A Feminist Analysis of Nuclear Weapons: Part 1 - Hegemonic Masculinity
Nuclear weapons represent more than just weaponry in international discourse; they are a symbolic pawn in a game of global politics. They serve the purpose of signifying identity through modernity and separating the ‘advanced’ nuclear-possessing nations from non-possessor nations deemed antediluvian through a gendered and orientalist Western discourse. (1) Such discourse relies heavily on a global hierarchy influenced by the objectification and sexualization of nuclear weapons. A certain hegemonic masculinity is prescribed and encouraged to constitute and justify the United State’s ‘rightful’ place as a rational, responsible global protector. With the application of feminist theory, both US identity and narratives can be complicated through the contextualization of nuclear policy.
The idea of gender itself is a social construct and something that is relational. It maintains a hierarchy proving oppressive to all, ultimately pointing to a need for transformation. This series will notice the way in which gendered thinking, language, and metaphors are used in nuclear policy development, and how society values these traits. This is an attempt to make gender visible in international politics, and examine how it effects systemic inequality.
Anne Tickner notes that most feminists who look at “global politics share a normative and empirical concern that the international arena is gender hierarchical, and that this gender hierarchy is reflected and reproduced in IR.” (2) Normatively, the concern is that this hierarchy is unjust and must be changed. Empirically, any political (IR and security) theory that doesn’t address this hierarchy is incomplete, and restricts the range of imaginable policy options. Ultimately, a gender lens is necessary to better understand global politics, see reality more clearly, and promote beneficial systemic changes.
This series’ investigation corresponds to the normative goal of bridging feminist theory with political theories in order to reveal gendered hierarchies and see how they effect policy and politics. This moves the idea of global security beyond a widely understood promise of protection from physical violence and towards a security which attempts to understand the hidden political structures that privilege a narrow idea of security.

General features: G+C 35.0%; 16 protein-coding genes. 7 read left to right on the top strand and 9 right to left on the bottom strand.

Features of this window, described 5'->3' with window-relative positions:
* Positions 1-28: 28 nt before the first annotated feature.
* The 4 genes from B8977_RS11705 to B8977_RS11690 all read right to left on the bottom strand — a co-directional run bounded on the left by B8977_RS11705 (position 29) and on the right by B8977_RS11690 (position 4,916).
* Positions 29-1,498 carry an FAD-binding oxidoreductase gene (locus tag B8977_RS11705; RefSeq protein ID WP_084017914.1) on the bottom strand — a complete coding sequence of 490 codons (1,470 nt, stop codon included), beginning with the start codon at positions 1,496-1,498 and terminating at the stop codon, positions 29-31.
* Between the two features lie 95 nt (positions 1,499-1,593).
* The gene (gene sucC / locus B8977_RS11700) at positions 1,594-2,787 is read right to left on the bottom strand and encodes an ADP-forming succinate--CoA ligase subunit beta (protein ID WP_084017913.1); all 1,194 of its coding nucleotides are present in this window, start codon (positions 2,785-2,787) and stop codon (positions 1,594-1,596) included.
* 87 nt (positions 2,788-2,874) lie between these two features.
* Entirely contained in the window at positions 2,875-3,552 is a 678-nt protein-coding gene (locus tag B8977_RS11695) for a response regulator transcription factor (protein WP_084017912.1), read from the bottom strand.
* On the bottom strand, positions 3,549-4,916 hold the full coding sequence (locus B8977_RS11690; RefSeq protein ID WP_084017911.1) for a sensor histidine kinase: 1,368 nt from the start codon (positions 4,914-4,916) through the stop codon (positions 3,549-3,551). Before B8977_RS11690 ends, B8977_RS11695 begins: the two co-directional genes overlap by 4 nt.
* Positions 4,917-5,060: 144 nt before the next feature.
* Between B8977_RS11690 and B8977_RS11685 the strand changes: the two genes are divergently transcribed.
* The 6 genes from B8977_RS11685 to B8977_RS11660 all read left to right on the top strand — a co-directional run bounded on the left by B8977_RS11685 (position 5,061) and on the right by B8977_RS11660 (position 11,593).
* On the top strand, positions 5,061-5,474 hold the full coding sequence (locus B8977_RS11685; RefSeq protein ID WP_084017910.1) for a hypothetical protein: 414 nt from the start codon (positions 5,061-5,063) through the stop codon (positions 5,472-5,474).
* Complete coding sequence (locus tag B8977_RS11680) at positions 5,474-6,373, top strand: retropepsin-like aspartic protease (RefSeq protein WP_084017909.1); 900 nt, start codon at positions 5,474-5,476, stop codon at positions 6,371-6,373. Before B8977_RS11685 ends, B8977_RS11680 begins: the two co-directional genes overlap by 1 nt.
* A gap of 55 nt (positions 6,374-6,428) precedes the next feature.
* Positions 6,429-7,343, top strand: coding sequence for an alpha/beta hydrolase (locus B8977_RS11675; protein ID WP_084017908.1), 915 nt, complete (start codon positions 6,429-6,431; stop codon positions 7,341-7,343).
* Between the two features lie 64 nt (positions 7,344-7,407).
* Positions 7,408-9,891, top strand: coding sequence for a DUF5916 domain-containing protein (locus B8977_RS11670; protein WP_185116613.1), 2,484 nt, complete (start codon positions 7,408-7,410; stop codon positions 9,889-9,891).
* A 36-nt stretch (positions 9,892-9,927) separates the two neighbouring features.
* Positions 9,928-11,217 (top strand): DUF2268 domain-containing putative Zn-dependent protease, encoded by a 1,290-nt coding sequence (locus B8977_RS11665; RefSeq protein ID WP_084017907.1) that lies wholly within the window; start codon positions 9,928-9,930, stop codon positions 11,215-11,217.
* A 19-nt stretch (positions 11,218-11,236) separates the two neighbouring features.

Part 1: Hegemonic Masculinity
Hegemonic masculinity is used as a tool to preserve an unequal global hierarchy. Though varied by context, specific brands of masculinity are privileged “in most contemporary patriarchal societies for being recognized as legitimate and socially valuable forms of militarized manhood.” (3) Fully embracing its role as global protector, the US defense intelligence has long utilized hegemonic masculine ideals, such as strength, aggression, and virility, to maintain dominance in an international hierarchy. Masculinity has become deeply entrenched within nuclear discourse, and a further analysis of this rhetoric provides insight into the motivations behind state power. The scrutiny of defensive and competitive determination to possess nuclear weapons reveals the way in which alternative narratives about security are silenced. The hegemonic masculine narrative this series will focus on is utilized by US defense intellectuals and politicians to achieve a particular agenda: the maintenance of the US’s global superpower status.
Phallus and Force
Nuclear weapons have a long generated imagery of competitive male sexuality. Those using and theorizing about nuclear weapons exploit phallic imagery, which conveniently suggests sexual domination and enemy emasculation in addition to the promise of ultimate destruction. (4) Political power, in term of weaponry and military might, becomes equated with sexual potency. These parallels, both within the defense community and within greater society, act to minimize the actual cost and consequences of nuclear weapons. When their ‘potency’ is used to represent something other than the potential for killing humans, like a punchline to a joke, the capacity for mass death is immediately downplayed. This disconnected discourse is used to shape the construction of national security. The sexual domination represented by nuclear weapons becomes associated with prestige and power in global politics. (5) This affiliation directly effects policy expectations and state relationships.
The favored ideology behind which defense policy is theorized is one of realism, which favors an understanding of state affairs based on power optimization. A realist perspective argues that all states are ultimately seeking power. Many states are drawn towards nuclear technology in the belief that maintaining both power and security requires the means to dominate militarily, something which can be fundamentally achieved with nuclear weapons. With this principle, the ability to guarantee security rests upon the potential to physically destroy other countries and negotiate relationships through the threat or exercise of force and violence. Domination becomes an easily justifiable preemptive form of self-defense. As such, nuclear weapon possession produces social consent for increasing levels of violence. Aggression, an act or emotion culturally coded as masculine, is legitimized and once again nuclear weapons are seen to provide a sense of virility which individuals can identify with. Hegemonic masculinity, then, is institutionalized by equating manliness with the willingness to use force. (7)